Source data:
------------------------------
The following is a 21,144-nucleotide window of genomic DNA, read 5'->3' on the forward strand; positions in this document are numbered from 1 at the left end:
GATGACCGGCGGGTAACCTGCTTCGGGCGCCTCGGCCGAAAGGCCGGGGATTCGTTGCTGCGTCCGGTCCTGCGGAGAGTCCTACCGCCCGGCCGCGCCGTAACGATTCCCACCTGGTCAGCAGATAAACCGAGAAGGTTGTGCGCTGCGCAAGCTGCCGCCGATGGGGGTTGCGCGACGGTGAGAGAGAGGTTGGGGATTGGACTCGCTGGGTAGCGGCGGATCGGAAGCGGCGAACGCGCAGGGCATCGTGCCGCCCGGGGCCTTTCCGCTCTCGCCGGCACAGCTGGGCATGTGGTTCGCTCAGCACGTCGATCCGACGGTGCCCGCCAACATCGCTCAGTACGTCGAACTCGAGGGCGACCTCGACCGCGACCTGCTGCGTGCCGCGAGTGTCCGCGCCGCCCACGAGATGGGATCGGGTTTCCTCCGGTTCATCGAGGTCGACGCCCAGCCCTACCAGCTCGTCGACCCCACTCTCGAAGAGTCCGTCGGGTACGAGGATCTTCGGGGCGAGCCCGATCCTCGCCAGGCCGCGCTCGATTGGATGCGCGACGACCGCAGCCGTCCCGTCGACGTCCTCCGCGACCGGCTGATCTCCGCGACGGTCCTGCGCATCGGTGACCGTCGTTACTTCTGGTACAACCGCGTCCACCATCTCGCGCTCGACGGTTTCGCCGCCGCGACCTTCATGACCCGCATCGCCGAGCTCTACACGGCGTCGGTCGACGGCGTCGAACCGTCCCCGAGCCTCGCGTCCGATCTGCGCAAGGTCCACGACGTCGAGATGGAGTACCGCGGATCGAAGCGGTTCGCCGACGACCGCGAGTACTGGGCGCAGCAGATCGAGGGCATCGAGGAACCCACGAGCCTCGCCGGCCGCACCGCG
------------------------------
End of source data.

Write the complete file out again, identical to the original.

The following is a 21,144-nucleotide window of genomic DNA, read 5'->3' on the forward strand; positions in this document are numbered from 1 at the left end:
GATGACCGGCGGGTAACCTGCTTCGGGCGCCTCGGCCGAAAGGCCGGGGATTCGTTGCTGCGTCCGGTCCTGCGGAGAGTCCTACCGCCCGGCCGCGCCGTAACGATTCCCACCTGGTCAGCAGATAAACCGAGAAGGTTGTGCGCTGCGCAAGCTGCCGCCGATGGGGGTTGCGCGACGGTGAGAGAGAGGTTGGGGATTGGACTCGCTGGGTAGCGGCGGATCGGAAGCGGCGAACGCGCAGGGCATCGTGCCGCCCGGGGCCTTTCCGCTCTCGCCGGCACAGCTGGGCATGTGGTTCGCTCAGCACGTCGATCCGACGGTGCCCGCCAACATCGCTCAGTACGTCGAACTCGAGGGCGACCTCGACCGCGACCTGCTGCGTGCCGCGAGTGTCCGCGCCGCCCACGAGATGGGATCGGGTTTCCTCCGGTTCATCGAGGTCGACGCCCAGCCCTACCAGCTCGTCGACCCCACTCTCGAAGAGTCCGTCGGGTACGAGGATCTTCGGGGCGAGCCCGATCCTCGCCAGGCCGCGCTCGATTGGATGCGCGACGACCGCAGCCGTCCCGTCGACGTCCTCCGCGACCGGCTGATCTCCGCGACGGTCCTGCGCATCGGTGACCGTCGTTACTTCTGGTACAACCGCGTCCACCATCTCGCGCTCGACGGTTTCGCCGCCGCGACCTTCATGACCCGCATCGCCGAGCTCTACACGGCGTCGGTCGACGGCGTCGAACCGTCCCCGAGCCTCGCGTCCGATCTGCGCAAGGTCCACGACGTCGAGATGGAGTACCGCGGATCGAAGCGGTTCGCCGACGACCGCGAGTACTGGGCGCAGCAGATCGAGGGCATCGAGGAACCCACGAGCCTCGCCGGCCGCACCGCG